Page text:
Bill Viola

Bill Viola is internationally known as the father of video art. Dealing with the main themes human experience, such as birth, death and time, in relation with new audio-video technologies.

Bill Viola
Bill Viola in 2009

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About his life

Bill Viola was born on February 25, 1951 in New York. In 1973 he graduated at the College of Visual and Performing Arts at the Syracuse University of New York. From 1974 to 1976 he was in Florence, Italy, where he became the technical director of Art/Tapes/22, an indipendent art video production facility and had the opportunity to meet some famous artists as Bruce Nauman and Nam June Paik. In 1977 Viola was invited by the cultural arts diretor Kira Perov to show his works at the Trobe University of Melbourn, Australia. Three years later Perov and Viola married and moved to Japan, where they worked with the Japan/U.S Fellowship and studied Buddhism with Zen master Daien Tanaka. During this period Bill Viola took part at Sony Corporation’s Atsugi Laboratories. In 1998 is invited as a scholar-in-residence at the Getty Research Institute in Los Angeles, later he creates a series of three videos for the rock group Nine Inch Nails. Now Bill Viola and Kira Perov live in Long Beach, California.

1903 Bill Viola Royal Academy
1903 Bill Viola Royal Academy , ACME 2019

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Viola’s style

Viola’s works are characterized by Classical Renaissance art, Oriental art, Zen Buddhism, Islamic Sufism and Christian Mysticism. Music has an important role in his works, such as the use of the slow motion technic and the use of futuristic technologies. Viola’s art deals with the central theme of the universal human experience – birth, death and the flow of time. Even the water is a central and recurring elements in his works. In his video, Bill Viola is often the leading actor and looks like a real performer, other times, the protagonists are actors which are directed by the artist like in a movie set. In Viola’s video installation, the most attractive aspect is the capacity of join two realities, which are appareantly the opposite, but almost connected: the human and the digital one.

Martyrs series
Martyrs series (Earth, Air, Fire and Water), 2014 . rocor 2016

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Awards and recognition

Viola has received many international awards and recognitions, the most importants are: John T. and Catherine D. MacArthur Foundation Fellowship (1989); Medienkunstpreis, presented by Zentrum für Kunst und Medientechnologie, Karlsruhe, and Siemens Kulturprogramm, in Germany (1993). Viola’s received the honorary degree from: University of Siracusa (1995), The School of the Art Institute of Chicago (1997), California Institute of the Arts (2000), and Royal College of Art, London (2004) and many others. In 2006 he was awarded Commander of the Order of Arts and Letters by the French Government. In 2009 he received the XXI Catalonia International Prize in Barcelona, Spain and was awarded the Japan Art Association’s Praemiun Imperiale art award in the category of painting in 2011. Viola was elected an Honorary Royal Academician in 2017.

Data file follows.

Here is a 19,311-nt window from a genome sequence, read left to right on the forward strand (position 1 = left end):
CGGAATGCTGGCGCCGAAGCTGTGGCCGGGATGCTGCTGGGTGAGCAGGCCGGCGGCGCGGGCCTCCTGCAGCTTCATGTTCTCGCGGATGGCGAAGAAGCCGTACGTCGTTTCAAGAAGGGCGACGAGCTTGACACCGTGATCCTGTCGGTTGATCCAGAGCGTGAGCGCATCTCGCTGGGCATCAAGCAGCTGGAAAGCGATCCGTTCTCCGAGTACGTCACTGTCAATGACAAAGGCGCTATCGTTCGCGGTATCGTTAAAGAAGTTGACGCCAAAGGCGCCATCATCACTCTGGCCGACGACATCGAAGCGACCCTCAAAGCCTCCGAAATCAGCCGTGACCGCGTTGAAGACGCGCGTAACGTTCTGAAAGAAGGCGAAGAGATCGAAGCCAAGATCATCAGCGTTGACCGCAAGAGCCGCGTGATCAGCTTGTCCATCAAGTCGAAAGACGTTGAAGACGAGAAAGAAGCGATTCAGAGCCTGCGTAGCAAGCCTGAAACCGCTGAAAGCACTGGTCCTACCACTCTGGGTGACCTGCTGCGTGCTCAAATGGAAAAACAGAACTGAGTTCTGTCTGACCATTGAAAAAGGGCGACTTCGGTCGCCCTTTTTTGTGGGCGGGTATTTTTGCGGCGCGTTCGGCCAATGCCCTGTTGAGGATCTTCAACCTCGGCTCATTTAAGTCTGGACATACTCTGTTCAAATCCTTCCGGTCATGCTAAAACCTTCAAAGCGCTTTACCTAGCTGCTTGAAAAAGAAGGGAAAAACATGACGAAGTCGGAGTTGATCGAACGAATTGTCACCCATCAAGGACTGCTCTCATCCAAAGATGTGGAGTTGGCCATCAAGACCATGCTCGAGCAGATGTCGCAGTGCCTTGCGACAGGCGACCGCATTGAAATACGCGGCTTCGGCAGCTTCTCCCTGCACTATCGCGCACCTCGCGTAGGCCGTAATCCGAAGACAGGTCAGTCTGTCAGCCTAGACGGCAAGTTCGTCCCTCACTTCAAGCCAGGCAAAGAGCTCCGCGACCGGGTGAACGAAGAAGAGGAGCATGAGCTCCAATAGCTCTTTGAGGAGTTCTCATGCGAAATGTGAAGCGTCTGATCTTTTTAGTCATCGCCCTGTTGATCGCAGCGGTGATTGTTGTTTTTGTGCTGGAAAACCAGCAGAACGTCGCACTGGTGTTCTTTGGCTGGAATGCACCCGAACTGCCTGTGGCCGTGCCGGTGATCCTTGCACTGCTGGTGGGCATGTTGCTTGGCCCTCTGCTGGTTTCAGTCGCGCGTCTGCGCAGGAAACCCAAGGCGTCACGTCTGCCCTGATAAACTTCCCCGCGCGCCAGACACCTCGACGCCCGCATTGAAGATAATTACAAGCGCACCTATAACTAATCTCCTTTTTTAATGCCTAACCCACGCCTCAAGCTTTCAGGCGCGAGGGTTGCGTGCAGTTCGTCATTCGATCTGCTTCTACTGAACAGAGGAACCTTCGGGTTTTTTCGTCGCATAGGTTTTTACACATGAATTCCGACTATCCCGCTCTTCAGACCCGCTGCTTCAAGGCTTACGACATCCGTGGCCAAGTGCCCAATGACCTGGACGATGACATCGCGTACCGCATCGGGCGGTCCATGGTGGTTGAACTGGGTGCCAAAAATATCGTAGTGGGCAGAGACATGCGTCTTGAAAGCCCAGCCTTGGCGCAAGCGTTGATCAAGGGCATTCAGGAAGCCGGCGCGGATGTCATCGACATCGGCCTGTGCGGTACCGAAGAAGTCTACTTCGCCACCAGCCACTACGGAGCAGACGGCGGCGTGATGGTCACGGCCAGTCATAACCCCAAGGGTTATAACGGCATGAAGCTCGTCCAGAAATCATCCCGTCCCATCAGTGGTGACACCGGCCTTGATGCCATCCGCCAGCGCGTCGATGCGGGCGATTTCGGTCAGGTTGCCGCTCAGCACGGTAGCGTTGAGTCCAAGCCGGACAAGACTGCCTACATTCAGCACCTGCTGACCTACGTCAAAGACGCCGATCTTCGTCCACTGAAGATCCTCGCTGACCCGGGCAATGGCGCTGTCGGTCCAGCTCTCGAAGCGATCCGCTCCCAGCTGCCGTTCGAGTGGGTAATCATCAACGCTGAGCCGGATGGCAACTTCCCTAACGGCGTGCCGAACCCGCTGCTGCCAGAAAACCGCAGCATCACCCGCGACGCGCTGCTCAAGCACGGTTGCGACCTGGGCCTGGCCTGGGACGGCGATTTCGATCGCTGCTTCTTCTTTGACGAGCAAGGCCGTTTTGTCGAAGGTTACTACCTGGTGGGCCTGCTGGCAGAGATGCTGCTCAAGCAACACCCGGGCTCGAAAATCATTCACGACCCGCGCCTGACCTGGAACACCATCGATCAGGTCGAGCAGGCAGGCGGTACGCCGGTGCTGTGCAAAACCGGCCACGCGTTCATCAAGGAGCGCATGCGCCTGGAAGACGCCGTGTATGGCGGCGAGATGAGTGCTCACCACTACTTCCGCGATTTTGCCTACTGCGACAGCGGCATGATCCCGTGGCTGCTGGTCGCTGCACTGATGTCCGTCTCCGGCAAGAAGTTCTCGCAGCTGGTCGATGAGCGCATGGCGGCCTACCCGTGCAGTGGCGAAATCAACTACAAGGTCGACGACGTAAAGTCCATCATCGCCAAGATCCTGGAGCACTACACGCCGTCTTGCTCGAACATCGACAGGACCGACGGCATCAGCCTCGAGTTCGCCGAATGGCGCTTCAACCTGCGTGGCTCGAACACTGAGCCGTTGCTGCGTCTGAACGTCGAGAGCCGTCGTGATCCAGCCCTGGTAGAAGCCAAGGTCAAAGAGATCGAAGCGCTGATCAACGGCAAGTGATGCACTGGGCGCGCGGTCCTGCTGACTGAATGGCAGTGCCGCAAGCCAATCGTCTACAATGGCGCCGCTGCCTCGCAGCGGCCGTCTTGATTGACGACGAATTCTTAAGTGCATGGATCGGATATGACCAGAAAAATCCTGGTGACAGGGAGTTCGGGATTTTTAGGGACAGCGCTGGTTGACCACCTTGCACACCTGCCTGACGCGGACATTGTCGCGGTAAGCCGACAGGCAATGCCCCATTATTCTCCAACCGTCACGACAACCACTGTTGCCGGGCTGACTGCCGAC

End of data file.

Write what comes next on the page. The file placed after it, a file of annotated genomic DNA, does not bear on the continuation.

The dreamers
The dreamers, 2013. Esther Westerveld 2014

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Most famous works

  • Information, 1973. This is one of the Viola’s first works, and is an early investigation of the material presence of the electronic medium.
  • Il Vapore, 1975, is an installation in which Bill Viola brings together video, performance and public participation.
  • He Weeps for You, 1976, one of the firs video installations.
  • Migration, 1976;
  • The Tree of Life, 1977;
  • Chott el-Djerid (A Portait in Light and Heat), 1979. Almost captures the optical and acoustic distortions of nature.
  • Hatsu Yume (First Dream), 1981. Viola fuses his personal observation of Japanese culture with a metaphysical contemplation of life.
  • Reason for Knocking at an Empty House, 1982. This installation is dedicated to the memorial of Phineas P. Gage.
  • Room for St. John of the Cross, 1983. St. John of the Cross was a spanish mystical poet held captive for nine months in 1577 by religious power.
  • Science of the Heart, 1983;
  • Anthem, 1983. This work is considered as a ritual evocation of our deepest primal fears and the separation of body and spirit.
  • The Theatre of Memory, 1985;
  • Heaven and Hell, 1985;
  • The Greeting, 1995. Viola took the inspiration from Jacomo da Pontormo‘s painting The Visitation (1528-29).
  • Viola’s other work included a production of Richard Wagner’s Tristan and Isolde which he collaborated on with Perov, avant-garde director Peter Sellar, and conductor Esa-Pekka Salonen, it premiered in 2005.
The Greeting
The Greeting (after Pontormo’s Visitation) , cea + 2012

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